Another prominent North Korea specialist who has previously worked in the State Department is also expected to secure a high profile post. Wendy Sherman, a Clinton-era special advisor to the president and secretary of state and a North Korea policy coordinator, is likely to become Hillary Clinton’s senior advisor on North Korea issues.
She not only accompanied former Secretary of State Madeline Albright to Pyongyang during her 2000 summit with North Korean leader Kim Jong-il but also helped create the U.S.-North Korea Joint Communique with the North’s Foreign Ministry. The communique laid out comprehensive measures to end war on the Korean Peninsula and normalize Washington-Pyongyang relations.
Diplomatic observers here also wonder who will advise Obama on East Asia issues in the new National Security Council. While Obama designated James Jones, a retired four-star Marine general, to be his national security advisor, sources say Bader, a former director of Asian affairs for the NSC and an Obama campaign advisor on Asia, is likely to become the president’s special assistant for Asian affairs. Bader has repeatedly expressed the view that Washington’s Korea policies should take place within the picture of overall Asia, rather than focusing on Korea’s political peculiarities. He has indicated Washington may hold a presidential summit with North Korean leader Kim Jong-il, highlighting the importance of direct dialogue with even enemy states.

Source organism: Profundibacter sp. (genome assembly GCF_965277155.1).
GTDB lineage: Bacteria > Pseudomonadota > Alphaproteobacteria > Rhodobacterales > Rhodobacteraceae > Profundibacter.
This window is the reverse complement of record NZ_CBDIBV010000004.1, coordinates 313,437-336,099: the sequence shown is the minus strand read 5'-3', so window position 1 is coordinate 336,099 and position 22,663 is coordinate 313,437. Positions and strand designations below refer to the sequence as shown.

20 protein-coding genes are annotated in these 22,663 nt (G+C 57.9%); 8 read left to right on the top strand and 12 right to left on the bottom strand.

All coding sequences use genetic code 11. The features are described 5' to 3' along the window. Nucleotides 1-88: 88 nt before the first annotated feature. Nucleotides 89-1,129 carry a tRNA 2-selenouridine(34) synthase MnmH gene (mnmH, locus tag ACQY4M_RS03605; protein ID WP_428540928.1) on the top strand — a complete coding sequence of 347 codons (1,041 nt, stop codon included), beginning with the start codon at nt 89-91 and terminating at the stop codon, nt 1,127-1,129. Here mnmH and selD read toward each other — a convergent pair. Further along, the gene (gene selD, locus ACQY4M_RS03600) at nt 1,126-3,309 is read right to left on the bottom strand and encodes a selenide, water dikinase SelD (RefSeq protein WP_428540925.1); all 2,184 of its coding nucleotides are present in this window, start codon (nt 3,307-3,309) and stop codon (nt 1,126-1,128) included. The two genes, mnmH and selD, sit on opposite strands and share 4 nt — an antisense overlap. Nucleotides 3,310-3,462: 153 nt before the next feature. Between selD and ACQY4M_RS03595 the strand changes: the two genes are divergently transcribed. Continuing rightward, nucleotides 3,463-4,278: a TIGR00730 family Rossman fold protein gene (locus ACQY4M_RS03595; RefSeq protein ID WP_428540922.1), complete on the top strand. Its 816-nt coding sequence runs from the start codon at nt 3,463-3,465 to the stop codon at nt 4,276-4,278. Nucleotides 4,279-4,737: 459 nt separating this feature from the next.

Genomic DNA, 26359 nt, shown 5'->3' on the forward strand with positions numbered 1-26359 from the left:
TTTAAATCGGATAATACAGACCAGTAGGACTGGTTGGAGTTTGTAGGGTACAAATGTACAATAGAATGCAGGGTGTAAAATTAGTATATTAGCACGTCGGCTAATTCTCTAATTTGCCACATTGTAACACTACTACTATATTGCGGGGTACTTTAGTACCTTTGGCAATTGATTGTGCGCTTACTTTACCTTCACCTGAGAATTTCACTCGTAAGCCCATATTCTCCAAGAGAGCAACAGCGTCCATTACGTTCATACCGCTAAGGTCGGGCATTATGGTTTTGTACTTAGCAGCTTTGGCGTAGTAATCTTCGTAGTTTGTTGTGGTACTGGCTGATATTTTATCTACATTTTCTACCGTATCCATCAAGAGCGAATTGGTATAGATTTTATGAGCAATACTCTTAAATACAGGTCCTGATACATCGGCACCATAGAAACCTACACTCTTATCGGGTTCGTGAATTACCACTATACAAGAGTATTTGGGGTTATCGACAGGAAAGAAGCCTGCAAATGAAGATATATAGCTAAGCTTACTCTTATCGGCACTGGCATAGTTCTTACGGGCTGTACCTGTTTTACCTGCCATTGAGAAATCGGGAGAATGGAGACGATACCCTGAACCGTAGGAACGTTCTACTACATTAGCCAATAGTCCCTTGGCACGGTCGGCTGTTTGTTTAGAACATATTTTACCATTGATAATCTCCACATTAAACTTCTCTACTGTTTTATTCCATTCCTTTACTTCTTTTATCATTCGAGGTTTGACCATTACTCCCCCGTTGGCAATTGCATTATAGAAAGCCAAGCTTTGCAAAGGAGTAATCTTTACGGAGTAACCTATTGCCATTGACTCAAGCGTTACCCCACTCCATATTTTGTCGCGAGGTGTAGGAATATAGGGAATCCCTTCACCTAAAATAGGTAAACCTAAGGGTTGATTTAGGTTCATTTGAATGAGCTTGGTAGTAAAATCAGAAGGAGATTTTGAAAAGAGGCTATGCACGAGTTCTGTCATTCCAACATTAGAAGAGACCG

Available at: http://joongangdaily.joins.com/article/view.asp?aid=2899430
2. North Korea issues New Year denuclearisation pledge
(for personal use only)
North Korea greeted the New Year by repeating its pledge to rid the peninsula of nuclear weapons and hinting it could work with Barack Obama when he becomes the U.S. president, editorials said on Thursday.
The communist North, which uses joint editorials in its state newspapers on New Year's Day to lay out its policy priorities for the year, also pledged to rebuild its faltering economy and improve the quality of life for its 23 million people.
"The independent foreign policy of our republic to denuclearise the Korean peninsula and defend peace and security of Northeast Asia and the rest of the world is demonstrating its validity more fully as the days go by," a joint editorial said.
North Korea has often pledged to get rid of its nuclear programme, estimated to have produced enough plutonium for about eight bombs, but has dragged its heals in disarmament talks for about 15 years despite being offered sweeteners to lift its economy out of desperate poverty.